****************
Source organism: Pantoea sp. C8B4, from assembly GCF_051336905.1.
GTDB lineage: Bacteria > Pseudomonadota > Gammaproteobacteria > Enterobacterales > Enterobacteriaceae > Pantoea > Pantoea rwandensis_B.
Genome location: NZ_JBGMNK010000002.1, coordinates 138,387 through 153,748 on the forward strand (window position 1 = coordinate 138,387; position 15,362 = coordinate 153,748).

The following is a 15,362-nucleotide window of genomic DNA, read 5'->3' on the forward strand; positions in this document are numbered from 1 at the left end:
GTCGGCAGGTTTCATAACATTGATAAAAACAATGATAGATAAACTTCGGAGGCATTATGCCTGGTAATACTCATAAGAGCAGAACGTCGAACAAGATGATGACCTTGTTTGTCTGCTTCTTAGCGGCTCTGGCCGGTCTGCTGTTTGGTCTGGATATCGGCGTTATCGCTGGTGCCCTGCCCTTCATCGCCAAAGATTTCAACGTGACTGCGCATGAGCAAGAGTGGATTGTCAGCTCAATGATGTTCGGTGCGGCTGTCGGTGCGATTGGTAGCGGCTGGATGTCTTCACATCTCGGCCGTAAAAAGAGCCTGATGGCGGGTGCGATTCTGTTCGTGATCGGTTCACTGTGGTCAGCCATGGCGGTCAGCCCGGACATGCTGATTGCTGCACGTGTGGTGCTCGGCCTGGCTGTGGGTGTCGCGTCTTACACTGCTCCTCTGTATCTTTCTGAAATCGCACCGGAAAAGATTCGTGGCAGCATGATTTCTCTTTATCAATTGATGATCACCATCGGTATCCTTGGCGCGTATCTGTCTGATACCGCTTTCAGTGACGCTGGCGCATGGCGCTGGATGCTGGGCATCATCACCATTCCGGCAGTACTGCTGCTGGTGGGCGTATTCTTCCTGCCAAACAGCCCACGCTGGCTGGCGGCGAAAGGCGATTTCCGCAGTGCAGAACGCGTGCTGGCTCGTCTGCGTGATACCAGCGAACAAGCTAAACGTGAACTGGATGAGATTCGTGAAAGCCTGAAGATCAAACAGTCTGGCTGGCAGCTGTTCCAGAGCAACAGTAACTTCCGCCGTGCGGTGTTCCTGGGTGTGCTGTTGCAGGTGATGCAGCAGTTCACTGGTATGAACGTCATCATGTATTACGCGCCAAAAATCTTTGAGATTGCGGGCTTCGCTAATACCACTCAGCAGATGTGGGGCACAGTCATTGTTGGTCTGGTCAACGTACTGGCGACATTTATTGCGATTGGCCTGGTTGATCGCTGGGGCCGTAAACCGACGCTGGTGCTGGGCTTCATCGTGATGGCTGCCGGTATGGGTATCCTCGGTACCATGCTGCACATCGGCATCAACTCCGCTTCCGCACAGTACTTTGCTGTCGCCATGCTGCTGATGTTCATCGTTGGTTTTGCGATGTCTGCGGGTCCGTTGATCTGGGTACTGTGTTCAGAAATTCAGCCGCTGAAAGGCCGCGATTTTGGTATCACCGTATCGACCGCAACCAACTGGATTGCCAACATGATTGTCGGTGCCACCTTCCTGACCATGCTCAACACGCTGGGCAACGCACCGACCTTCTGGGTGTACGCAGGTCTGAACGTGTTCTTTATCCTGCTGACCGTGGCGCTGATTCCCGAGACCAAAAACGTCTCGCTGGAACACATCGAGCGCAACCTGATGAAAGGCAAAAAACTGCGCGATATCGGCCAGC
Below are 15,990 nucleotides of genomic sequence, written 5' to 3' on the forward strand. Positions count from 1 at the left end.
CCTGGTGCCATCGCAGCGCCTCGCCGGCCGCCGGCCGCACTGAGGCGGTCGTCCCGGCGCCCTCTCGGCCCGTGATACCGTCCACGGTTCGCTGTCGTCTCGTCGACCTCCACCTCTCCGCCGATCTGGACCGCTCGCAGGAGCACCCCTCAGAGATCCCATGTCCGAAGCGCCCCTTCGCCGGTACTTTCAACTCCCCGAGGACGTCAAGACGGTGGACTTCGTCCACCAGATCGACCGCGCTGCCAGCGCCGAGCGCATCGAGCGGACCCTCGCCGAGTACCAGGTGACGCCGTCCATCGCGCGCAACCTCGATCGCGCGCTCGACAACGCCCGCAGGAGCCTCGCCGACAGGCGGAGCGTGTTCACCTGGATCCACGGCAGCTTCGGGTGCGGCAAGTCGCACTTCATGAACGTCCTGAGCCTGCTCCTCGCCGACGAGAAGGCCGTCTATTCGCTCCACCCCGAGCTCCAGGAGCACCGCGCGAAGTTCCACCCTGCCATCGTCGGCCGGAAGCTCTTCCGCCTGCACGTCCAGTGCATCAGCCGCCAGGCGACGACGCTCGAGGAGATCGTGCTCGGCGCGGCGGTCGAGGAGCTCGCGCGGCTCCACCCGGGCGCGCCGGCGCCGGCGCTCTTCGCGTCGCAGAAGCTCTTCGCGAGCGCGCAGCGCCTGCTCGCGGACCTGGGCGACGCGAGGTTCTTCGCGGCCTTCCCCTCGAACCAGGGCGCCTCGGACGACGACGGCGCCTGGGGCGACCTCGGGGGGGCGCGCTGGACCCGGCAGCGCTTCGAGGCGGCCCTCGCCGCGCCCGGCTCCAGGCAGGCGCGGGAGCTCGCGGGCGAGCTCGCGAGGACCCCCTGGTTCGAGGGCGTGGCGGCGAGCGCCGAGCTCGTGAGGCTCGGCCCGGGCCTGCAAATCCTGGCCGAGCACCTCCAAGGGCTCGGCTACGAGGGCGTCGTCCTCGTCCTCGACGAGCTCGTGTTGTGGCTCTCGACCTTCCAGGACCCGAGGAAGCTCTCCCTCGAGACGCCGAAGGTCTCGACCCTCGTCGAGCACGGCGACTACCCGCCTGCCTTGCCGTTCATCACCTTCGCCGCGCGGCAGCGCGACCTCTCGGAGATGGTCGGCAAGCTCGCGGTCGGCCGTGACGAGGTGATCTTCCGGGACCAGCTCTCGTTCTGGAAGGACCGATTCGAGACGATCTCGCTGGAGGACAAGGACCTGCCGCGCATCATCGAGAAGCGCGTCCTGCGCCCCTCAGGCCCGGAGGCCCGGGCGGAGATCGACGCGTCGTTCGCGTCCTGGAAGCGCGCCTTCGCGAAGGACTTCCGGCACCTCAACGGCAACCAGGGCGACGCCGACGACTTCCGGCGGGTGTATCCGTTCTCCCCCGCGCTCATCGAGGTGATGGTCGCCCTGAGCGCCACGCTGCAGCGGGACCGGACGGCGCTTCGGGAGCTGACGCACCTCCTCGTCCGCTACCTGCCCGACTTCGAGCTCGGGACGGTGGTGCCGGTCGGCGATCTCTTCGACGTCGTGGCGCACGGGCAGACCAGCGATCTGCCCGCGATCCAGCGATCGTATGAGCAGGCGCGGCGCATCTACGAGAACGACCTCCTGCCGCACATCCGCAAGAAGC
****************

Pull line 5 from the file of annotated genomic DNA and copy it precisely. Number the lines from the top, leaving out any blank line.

GTCGGCAGGTTTCATAACATTGATAAAAACAATGATAGATAAACTTCGGAGGCATTATGCCTGGTAATACTCATAAGAGCAGAACGTCGAACAAGATGATGACCTTGTTTGTCTGCTTCTTAGCGGCTCTGGCCGGTCTGCTGTTTGGTCTGGATATCGGCGTTATCGCTGGTGCCCTGCCCTTCATCGCCAAAGATTTCAACGTGACTGCGCATGAGCAAGAGTGGATTGTCAGCTCAATGATGTTCGGTGCGGCTGTCGGTGCGATTGGTAGCGGCTGGATGTCTTCACATCTCGGCCGTAAAAAGAGCCTGATGGCGGGTGCGATTCTGTTCGTGATCGGTTCACTGTGGTCAGCCATGGCGGTCAGCCCGGACATGCTGATTGCTGCACGTGTGGTGCTCGGCCTGGCTGTGGGTGTCGCGTCTTACACTGCTCCTCTGTATCTTTCTGAAATCGCACCGGAAAAGATTCGTGGCAGCATGATTTCTCTTTATCAATTGATGATCACCATCGGTATCCTTGGCGCGTATCTGTCTGATACCGCTTTCAGTGACGCTGGCGCATGGCGCTGGATGCTGGGCATCATCACCATTCCGGCAGTACTGCTGCTGGTGGGCGTATTCTTCCTGCCAAACAGCCCACGCTGGCTGGCGGCGAAAGGCGATTTCCGCAGTGCAGAACGCGTGCTGGCTCGTCTGCGTGATACCAGCGAACAAGCTAAACGTGAACTGGATGAGATTCGTGAAAGCCTGAAGATCAAACAGTCTGGCTGGCAGCTGTTCCAGAGCAACAGTAACTTCCGCCGTGCGGTGTTCCTGGGTGTGCTGTTGCAGGTGATGCAGCAGTTCACTGGTATGAACGTCATCATGTATTACGCGCCAAAAATCTTTGAGATTGCGGGCTTCGCTAATACCACTCAGCAGATGTGGGGCACAGTCATTGTTGGTCTGGTCAACGTACTGGCGACATTTATTGCGATTGGCCTGGTTGATCGCTGGGGCCGTAAACCGACGCTGGTGCTGGGCTTCATCGTGATGGCTGCCGGTATGGGTATCCTCGGTACCATGCTGCACATCGGCATCAACTCCGCTTCCGCACAGTACTTTGCTGTCGCCATGCTGCTGATGTTCATCGTTGGTTTTGCGATGTCTGCGGGTCCGTTGATCTGGGTACTGTGTTCAGAAATTCAGCCGCTGAAAGGCCGCGATTTTGGTATCACCGTATCGACCGCAACCAACTGGATTGCCAACATGATTGTCGGTGCCACCTTCCTGACCATGCTCAACACGCTGGGCAACGCACCGACCTTCTGGGTGTACGCAGGTCTGAACGTGTTCTTTATCCTGCTGACCGTGGCGCTGATTCCCGAGACCAAAAACGTCTCGCTGGAACACATCGAGCGCAACCTGATGAAAGGCAAAAAACTGCGCGATATCGGCCAGC